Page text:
When the novel begins, after Princeton, Jake is working for an alternative newspaper in New York City. In an effort to boost circulation, his editor assigns him to do what no one else has done: find Horace Jacob Little and interview him. This assignment leads Jake to renew his association with both Andrew and Lara.

Through all the plot twists, nothing is quite what it seems. Or, rather, some things might be, but it’s devilishly hard to tell. The person Jake finally finds and interviews may or may not be the real Horace Jacob Little. An obvious suicide may not have been a suicide. Insane fantasies may not all be insane, after all. And Andrew’s obsession, the exposure of the supposed murdering impostor, may be contagious. The key to the mystery turns out to be at the Muse Asylum, a haven for the gifted but insane.

The novel is written in the first person, but there are actually two voices. For the most part, Jake and Andrew alternate chapters. Jake’s account begins with the assignment to find Horace Jacob Little. Lara plays the sane third party and a love interest who is for Jake ultimately unattainable. Andrew’s chapters are excerpts from his autobiography, written at the asylum as a therapeutic exercise, and focused on the Princeton years. In these chapters, Lara is the love of his life and a friendly island in an ominous sea of faces, any of which might belong to the mysterious Horace Jacob Little or one of his minions. Keeping track of which narrative voice is which is a bit of a challenge for a few chapters, but that is not too much for a good writer to expect of good readers.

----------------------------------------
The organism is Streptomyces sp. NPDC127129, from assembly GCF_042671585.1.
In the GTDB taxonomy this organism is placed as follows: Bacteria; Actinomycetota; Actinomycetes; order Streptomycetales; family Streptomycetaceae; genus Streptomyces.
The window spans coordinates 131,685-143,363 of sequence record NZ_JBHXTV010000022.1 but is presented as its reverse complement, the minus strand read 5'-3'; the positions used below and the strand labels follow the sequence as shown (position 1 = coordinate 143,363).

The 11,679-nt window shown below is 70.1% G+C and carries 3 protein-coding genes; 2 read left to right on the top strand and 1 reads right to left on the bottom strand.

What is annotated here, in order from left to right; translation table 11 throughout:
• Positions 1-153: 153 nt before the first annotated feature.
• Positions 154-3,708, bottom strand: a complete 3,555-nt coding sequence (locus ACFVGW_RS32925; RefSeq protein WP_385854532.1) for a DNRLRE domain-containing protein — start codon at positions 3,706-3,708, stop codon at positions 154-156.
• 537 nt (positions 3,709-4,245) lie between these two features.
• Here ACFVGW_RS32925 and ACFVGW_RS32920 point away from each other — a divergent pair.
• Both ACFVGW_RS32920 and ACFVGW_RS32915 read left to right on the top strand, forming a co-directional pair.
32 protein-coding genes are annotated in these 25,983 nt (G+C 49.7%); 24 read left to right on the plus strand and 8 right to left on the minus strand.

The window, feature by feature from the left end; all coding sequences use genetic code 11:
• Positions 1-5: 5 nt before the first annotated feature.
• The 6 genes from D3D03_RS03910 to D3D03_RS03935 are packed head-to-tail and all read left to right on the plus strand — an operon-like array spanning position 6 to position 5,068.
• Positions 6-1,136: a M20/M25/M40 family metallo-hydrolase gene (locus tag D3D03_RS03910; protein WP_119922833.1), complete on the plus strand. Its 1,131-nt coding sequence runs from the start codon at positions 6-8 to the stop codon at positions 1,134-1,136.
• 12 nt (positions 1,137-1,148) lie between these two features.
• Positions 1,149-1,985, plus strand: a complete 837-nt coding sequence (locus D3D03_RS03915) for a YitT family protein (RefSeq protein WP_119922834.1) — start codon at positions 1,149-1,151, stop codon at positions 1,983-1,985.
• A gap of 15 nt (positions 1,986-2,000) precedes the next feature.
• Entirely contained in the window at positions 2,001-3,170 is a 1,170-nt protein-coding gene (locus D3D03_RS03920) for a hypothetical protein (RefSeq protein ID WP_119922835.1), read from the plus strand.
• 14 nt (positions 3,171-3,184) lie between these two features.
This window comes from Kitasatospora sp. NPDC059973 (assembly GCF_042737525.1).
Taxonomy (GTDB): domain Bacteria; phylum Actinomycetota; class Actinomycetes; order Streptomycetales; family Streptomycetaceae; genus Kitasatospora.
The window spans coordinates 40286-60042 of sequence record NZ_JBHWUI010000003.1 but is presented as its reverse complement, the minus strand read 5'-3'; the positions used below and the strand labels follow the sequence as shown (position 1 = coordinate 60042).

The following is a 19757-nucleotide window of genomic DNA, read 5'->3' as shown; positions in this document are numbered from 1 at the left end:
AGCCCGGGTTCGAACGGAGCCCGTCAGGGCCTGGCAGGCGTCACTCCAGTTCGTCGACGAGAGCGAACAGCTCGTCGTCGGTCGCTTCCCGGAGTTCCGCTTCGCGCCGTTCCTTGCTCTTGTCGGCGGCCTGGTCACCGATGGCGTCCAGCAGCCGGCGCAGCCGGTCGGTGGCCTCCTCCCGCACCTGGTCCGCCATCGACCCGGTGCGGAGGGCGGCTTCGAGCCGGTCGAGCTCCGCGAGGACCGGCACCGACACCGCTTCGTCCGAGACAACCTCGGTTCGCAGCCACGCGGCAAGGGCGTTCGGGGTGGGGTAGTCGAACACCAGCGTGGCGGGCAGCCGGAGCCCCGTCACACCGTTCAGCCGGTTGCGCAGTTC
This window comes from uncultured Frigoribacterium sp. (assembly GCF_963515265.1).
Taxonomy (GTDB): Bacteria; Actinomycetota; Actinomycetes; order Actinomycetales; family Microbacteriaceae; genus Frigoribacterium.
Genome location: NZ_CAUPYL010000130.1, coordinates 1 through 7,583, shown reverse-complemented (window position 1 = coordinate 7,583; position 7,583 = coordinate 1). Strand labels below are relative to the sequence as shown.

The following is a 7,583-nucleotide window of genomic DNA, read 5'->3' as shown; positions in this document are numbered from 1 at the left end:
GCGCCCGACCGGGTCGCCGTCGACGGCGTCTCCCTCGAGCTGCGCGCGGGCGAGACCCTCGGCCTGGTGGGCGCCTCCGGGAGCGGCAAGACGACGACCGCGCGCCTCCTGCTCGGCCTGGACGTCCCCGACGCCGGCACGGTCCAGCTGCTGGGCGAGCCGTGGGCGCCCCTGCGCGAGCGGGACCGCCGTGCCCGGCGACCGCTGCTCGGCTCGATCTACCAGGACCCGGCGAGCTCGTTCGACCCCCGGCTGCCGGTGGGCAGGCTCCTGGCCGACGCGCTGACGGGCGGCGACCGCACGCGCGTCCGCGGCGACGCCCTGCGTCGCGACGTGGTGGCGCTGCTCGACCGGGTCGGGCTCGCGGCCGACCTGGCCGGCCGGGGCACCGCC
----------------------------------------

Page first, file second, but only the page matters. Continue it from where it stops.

Read simply as a mystery, The Muse Asylum is fascinating and full of unexpected reversals. Read as a commentary on the Postmodern death of the author – actually, the complete irrelevance of the author – it is a delightful poke at a fashionable critical extreme. For in this fictional world, the author is far more important than the text. Jake and Andrew cannot embrace Horace Jacob Little’s works without desiring, even obsessively, to discover and understand the authorial mind which created them. And it works both ways: what, and how much, the text says about its author is an open question, in Horace Jacob Little’s case. In the end, it may well be more than everyone but Andrew had supposed.

Read at a psychological level, this novel poses, but leaves unanswered, some delicious questions: What is insanity? How is it related to genius? Who is sane, and who, really, is insane? At the end of the novel, one is inclined to doubt that there are easy answers.

Since authors do seem to matter, after all, I note that David Czuchlewski is a Princeton graduate and a medical student in New York City, and is working on his second novel. I’m looking forward to it.

Note: David Czuchlewski’s second novel was Empire of Lightwhich was published in 2001. I very much enjoyed it and have since watched in vain for a third novel.